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Do headphones run on AC or DC? - Page 3

post #31 of 51
Quote:
Originally Posted by Yoga Flame View Post

Thanks for the responses guys. I think I get it now.

 

Headphones run on DC in that the polarity on the wires does not change. And the current is always only running in one direction. Up through the L + R wires and back down through the shared ground. But there is still "alternating" happening, in that the voltage rises and falls rapidly to create vibrations in the headphone drivers.

 

So does the same thing happen in conventional speakers too? (Meaning that I was wrong about them being AC.) I've read some comments about powerful headphone amps being able to drive some speakers directly.

No, all audio devices transmit, amplify, shape, and or transduce audio waveforms.  Headphones are transducers.  They convert an electrical audio waveform/signal into sound pressure level fluctuations in the atmosphere.  All audio waveforms/signals are AC.

 

Electrostatic headphones also need a DC bias voltage (typically 300-500vdc) present on the stators, which is analogous to the permanent magnets in dynamic headphones. The constantly fluctuating audio signal works against the constant magnetic or electrostatic force to move the diaphragm, and subsequently, the air to produce sound.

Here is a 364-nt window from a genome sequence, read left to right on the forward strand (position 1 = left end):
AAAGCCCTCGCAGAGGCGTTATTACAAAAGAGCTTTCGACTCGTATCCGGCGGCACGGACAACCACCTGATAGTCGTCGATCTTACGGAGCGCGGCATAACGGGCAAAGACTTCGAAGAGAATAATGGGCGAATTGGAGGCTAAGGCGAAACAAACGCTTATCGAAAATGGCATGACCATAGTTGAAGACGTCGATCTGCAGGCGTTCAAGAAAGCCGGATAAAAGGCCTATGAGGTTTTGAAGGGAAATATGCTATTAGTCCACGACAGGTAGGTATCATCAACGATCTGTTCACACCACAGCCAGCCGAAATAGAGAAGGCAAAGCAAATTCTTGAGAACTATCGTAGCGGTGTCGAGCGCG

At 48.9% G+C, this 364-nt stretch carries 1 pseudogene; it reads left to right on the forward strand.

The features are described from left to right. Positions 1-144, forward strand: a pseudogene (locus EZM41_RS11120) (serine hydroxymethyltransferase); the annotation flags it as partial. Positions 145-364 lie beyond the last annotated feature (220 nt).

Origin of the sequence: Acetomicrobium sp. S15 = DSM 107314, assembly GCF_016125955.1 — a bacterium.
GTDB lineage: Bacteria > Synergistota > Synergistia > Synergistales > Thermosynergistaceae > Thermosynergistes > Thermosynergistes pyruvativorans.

Common ground:

An AC signal, by definition fluctuates above and below 0 volts.  In order for current to flow, and subsequently work to be done, takes two conductors.  What is referred to as the "ground" circuit is really the return path for those electrons,  The common ground carries the return path for both left and right channels.  For the practical purposes of this discussion, it is not an issue to use a common return path.

 

Think of the whole affair as two water wheels, each one being turned independently by independent streams of water fron two tributaries.  As the water flows over the wheels, producing work, the run off from each wheel is dumped into a single larger stream that has the capacity to carry off the runoff from both of the smaller streams, without backing up.

 

If there were no place for the water to go from either stream, no work would be done and we would have a flooded mess on our hands.  ;-)  

post #32 of 51

 

Quote:
Originally Posted by xnor View Post


If it does, then yes it could damage your speakers. Just try it out! Use a loopback cable to record the soundcard's output. If you're on windows ensure that the "DC offset cancellation" option is disabled for your recording device (line-in).


Let's keep it theoretical, I'm a bit lazy to try this out right now. tongue.gif


It is supposed to filter out DC after this stage (after the DAC, I believe?), correct? So it shouldn't reproduce it? Unless of course it's poorly designed and doesn't filter it at all...

post #33 of 51

A transducer cannot reproduce DC.  No such thing as a DC audio signal.

 

DC offset present in the output of an amplifier, if direct coupled, can destroy speakers, or at least offset the con position so as to create the possibility of non linear distortions, and greatly limit maximum dynamic range.